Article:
There have been a number of recent cases relevant to emergency departments. This article briefly summarises some of the relevant cases and draws from them lessons to be learned.

Unacceptable delay

On 5/6 March 2006 Aileen Dawn Promnitz, a 79 year old resident at St Hilarion Nursing Home at Lockleys, was conveyed by ambulance to the Queen Elizabeth Hospital because of dehydration resulting from the deterioration in her health. She was triaged as Priority 4 and, according to the Australian Triage Scale, should have been seen by a doctor within one hour. Unfortunately, she was left for six hours on a trolley in a corner of the Emergency Department waiting room without being seen by a medical practitioner, where she remained until a member of the public found her to be deceased. During that time, she was seen twice by a nurse and on both occasions her vital signs were normal.

The Coroner found in his report dated 3 June 20101 that Mrs Promnitz's death (a result of sepsis due to a urinary tract infection) was avoidable and the support for nursing home patients by general practitioners in South Australia was inadequate.

The Hospital made the following changes to reduce mortality arising from overcrowding:

  • There is now a nurse in the Emergency Department whose role it is to assist the triage nurse. This assistant is assigned solely to maintain contact with patients in the waiting room and ensure that they are observed.
  • There is now a formalised over-capacity policy, which means that the ED can call a 'Code E' across the hospital to signal to other parts of the Hospital that they require assistance. At this call all senior medical staff and consultants within the hospital are required to assess existing patients for discharge and critically determine whether any capacity exists for the transfer of patients from within the ED to medical wards. Triggers include where there are more than 45 patients in the ED, or where there are 35 patients but also 10 awaiting admission, and where there is a patient in category 2 who has been waiting for over 30 minutes.
  • A new ward has been added to this hospital which is calledthe Diagnostic and Planning Unit.

The strategies introduced by the Queen Elizabeth Hospital may be helpful for other health care facilities currently attempting to reduce access block in their ED's orsuccessfully implement the 4-Hour Rule.

Emergency Room miscarriage

On 25 September 2007 Jana Horska miscarried in the toilet of Royal North Shore Hospital's emergency room. Jana was triaged as Priority 4, that is, a patient with a potentially serious condition, to be treated within one hour. The level of activity in the Emergency Department that night was extremely high. Despite complaining of acute pain, she did not receive medical treatment within one hour and miscarried after two hours of acute pain. Her partner Mark Dreyer complained to emergency staff but was repeatedly told to sit down and wait. His wife had already had a miscarriage that year.

Professors Clifford Hughes and William Waters investigated the case and recommended a new protocol for the treatment of women presenting at Emergency Departments with threatened miscarriages. The recommendations included:

  • women who arrive at hospital displaying signs of a complication in early pregnancy, and whose condition is assessed as unstable are now placed in a higher triage category; and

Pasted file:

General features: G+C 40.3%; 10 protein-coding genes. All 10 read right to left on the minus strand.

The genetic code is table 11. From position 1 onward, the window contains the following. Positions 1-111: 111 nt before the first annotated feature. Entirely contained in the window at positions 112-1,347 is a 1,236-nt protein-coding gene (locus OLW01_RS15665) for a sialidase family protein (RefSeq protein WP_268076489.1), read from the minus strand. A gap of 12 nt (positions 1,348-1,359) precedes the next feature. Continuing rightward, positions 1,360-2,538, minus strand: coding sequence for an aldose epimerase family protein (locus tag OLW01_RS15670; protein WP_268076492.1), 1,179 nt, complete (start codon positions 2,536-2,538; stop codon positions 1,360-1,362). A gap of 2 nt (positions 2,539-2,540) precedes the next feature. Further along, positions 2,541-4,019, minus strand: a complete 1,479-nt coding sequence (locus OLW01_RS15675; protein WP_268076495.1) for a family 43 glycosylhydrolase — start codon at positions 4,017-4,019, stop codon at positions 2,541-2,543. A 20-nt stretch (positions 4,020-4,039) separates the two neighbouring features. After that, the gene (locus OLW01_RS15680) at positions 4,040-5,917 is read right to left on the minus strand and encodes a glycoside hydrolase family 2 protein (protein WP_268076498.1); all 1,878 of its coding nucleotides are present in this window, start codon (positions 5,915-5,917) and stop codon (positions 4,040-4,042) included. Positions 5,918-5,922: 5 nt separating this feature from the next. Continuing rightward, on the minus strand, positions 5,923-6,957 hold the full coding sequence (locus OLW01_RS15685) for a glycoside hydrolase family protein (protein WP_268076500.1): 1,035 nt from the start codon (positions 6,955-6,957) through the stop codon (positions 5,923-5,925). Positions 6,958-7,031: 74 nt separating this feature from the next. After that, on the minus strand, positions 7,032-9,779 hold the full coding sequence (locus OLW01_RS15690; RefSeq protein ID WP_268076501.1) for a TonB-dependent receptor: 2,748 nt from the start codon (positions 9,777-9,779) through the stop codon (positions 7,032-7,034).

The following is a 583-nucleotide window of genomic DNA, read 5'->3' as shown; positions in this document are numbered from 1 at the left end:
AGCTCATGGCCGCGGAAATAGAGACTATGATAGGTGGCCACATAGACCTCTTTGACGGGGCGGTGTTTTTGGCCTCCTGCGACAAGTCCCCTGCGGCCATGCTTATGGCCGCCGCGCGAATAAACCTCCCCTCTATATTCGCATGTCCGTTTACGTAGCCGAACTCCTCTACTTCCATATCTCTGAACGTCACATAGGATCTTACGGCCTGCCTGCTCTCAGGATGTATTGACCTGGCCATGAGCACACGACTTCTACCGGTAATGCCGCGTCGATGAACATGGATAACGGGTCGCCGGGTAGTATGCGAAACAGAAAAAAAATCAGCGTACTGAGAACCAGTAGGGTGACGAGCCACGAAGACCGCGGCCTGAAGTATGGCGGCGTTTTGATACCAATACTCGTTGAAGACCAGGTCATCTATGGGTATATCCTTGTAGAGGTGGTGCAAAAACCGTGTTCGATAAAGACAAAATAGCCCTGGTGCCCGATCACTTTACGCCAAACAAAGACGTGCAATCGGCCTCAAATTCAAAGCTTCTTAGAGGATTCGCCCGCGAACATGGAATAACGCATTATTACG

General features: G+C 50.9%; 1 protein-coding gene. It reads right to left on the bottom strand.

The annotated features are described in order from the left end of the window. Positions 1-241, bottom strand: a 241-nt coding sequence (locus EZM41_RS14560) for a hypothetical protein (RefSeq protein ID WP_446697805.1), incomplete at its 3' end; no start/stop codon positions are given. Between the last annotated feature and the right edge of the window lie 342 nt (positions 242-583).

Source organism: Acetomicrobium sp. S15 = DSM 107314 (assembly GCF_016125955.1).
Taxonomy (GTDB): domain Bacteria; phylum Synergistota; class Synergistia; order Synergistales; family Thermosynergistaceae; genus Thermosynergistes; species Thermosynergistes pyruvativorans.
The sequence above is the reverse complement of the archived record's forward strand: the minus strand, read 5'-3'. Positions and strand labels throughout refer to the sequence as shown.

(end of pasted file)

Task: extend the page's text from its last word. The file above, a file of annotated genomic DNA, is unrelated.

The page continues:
• the Emergency Department at Royal North Shore Hospital should be changed to improve the experience of patients: changes to the physical environment of the waiting room, improvements in communication skills of frontline triage nurses and the provision of written information to patients on how emergency departments work.

Multiple errors and omissions - Lack of communication and inadequate medical notes

Vanessa Anderson was a 16 year old girl who tragically died at Royal North Shore Hospital after being admitted with a head injury inflicted by a golf ball.

The State Coroner found that there was poor communication between her doctors, staffing inadequacies, no or inadequate medical notes, poor clinical decisions, ignorance of protocols and incorrect decisions made by nursing staff.2

Ultimately, Vanessa's cause of death was found to be from a respiratory arrest due to the depressant effect of opiate medication. She had been given four times the therapeutic dose of opiate analgesia after her anaesthetist misread her medication chart. However, one of the initial short fallings of the hospital that resulted in her death was that the on call consultant neurosurgeon was not told that Vanessa had been admitted to the ward under his care.

In addition, Vanessa's attending senior resident doctor, a Dr Nicole Williams, had omitted to write the word 'or' between two analgesics she had prescribed in the alternate for Vanessa. On 18 December 2009 Dr Williams was found by the NSW Professional Standards Committee to be guilty of unsatisfactory professional conduct relating to the requirement to keep proper medical records (including concerning the medication order of parenteral morphine).3

1. South Australia, State Coroner, Aileen Dawn Promnitz - finding of inquest, 3 June 2010.

2. New South Wales, State Coroner, Inquest into the death of Vanessa Anderson, 24 January 2008.

3. New South Wales, Professional Standards Committee Inquiry, Inquiry into a complaint in relation to Dr Nicole Williams, 18 December 2009

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